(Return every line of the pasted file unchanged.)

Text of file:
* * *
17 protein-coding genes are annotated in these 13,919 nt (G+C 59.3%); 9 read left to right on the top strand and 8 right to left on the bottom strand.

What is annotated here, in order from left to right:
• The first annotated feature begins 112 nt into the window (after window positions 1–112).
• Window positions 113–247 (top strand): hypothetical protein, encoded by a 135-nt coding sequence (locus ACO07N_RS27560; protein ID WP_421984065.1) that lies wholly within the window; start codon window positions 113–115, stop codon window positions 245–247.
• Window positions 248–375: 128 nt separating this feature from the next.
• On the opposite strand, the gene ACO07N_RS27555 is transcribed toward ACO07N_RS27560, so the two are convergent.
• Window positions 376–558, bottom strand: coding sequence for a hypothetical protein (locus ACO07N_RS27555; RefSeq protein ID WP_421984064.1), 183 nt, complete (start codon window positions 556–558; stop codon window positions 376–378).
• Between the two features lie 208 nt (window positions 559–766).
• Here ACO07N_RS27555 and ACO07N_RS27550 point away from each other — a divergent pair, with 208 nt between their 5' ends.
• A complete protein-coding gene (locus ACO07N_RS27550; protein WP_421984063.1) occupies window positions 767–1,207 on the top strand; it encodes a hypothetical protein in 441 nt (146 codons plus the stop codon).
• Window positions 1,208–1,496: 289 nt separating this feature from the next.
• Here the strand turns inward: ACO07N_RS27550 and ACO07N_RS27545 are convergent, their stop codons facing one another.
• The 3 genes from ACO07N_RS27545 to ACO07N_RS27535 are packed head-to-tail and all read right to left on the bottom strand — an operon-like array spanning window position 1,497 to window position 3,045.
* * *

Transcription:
17 protein-coding genes are annotated in these 13,919 nt (G+C 59.3%); 9 read left to right on the top strand and 8 right to left on the bottom strand.

What is annotated here, in order from left to right:
• The first annotated feature begins 112 nt into the window (after window positions 1–112).
• Window positions 113–247 (top strand): hypothetical protein, encoded by a 135-nt coding sequence (locus ACO07N_RS27560; protein ID WP_421984065.1) that lies wholly within the window; start codon window positions 113–115, stop codon window positions 245–247.
• Window positions 248–375: 128 nt separating this feature from the next.
• On the opposite strand, the gene ACO07N_RS27555 is transcribed toward ACO07N_RS27560, so the two are convergent.
• Window positions 376–558, bottom strand: coding sequence for a hypothetical protein (locus ACO07N_RS27555; RefSeq protein ID WP_421984064.1), 183 nt, complete (start codon window positions 556–558; stop codon window positions 376–378).
• Between the two features lie 208 nt (window positions 559–766).
• Here ACO07N_RS27555 and ACO07N_RS27550 point away from each other — a divergent pair, with 208 nt between their 5' ends.
• A complete protein-coding gene (locus ACO07N_RS27550; protein WP_421984063.1) occupies window positions 767–1,207 on the top strand; it encodes a hypothetical protein in 441 nt (146 codons plus the stop codon).
• Window positions 1,208–1,496: 289 nt separating this feature from the next.
• Here the strand turns inward: ACO07N_RS27550 and ACO07N_RS27545 are convergent, their stop codons facing one another.
• The 3 genes from ACO07N_RS27545 to ACO07N_RS27535 are packed head-to-tail and all read right to left on the bottom strand — an operon-like array spanning window position 1,497 to window position 3,045.